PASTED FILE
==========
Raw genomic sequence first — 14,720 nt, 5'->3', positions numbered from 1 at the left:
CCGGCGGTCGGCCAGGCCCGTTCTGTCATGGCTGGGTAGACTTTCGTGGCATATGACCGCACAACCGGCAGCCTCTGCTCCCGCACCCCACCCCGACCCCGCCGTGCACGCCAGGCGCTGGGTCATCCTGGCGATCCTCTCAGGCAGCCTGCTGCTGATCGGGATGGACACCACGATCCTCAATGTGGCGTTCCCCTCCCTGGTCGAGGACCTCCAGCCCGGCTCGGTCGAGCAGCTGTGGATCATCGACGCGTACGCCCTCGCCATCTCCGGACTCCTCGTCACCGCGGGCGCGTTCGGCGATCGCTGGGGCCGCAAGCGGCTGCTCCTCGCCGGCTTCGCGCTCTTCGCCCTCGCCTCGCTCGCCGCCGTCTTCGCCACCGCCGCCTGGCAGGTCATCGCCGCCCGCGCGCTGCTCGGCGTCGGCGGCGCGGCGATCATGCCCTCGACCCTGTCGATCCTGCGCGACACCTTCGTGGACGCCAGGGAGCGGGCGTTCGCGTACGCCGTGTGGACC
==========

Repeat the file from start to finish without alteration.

Raw genomic sequence first — 14,720 nt, 5'->3', positions numbered from 1 at the left:
CCGGCGGTCGGCCAGGCCCGTTCTGTCATGGCTGGGTAGACTTTCGTGGCATATGACCGCACAACCGGCAGCCTCTGCTCCCGCACCCCACCCCGACCCCGCCGTGCACGCCAGGCGCTGGGTCATCCTGGCGATCCTCTCAGGCAGCCTGCTGCTGATCGGGATGGACACCACGATCCTCAATGTGGCGTTCCCCTCCCTGGTCGAGGACCTCCAGCCCGGCTCGGTCGAGCAGCTGTGGATCATCGACGCGTACGCCCTCGCCATCTCCGGACTCCTCGTCACCGCGGGCGCGTTCGGCGATCGCTGGGGCCGCAAGCGGCTGCTCCTCGCCGGCTTCGCGCTCTTCGCCCTCGCCTCGCTCGCCGCCGTCTTCGCCACCGCCGCCTGGCAGGTCATCGCCGCCCGCGCGCTGCTCGGCGTCGGCGGCGCGGCGATCATGCCCTCGACCCTGTCGATCCTGCGCGACACCTTCGTGGACGCCAGGGAGCGGGCGTTCGCGTACGCCGTGTGGACC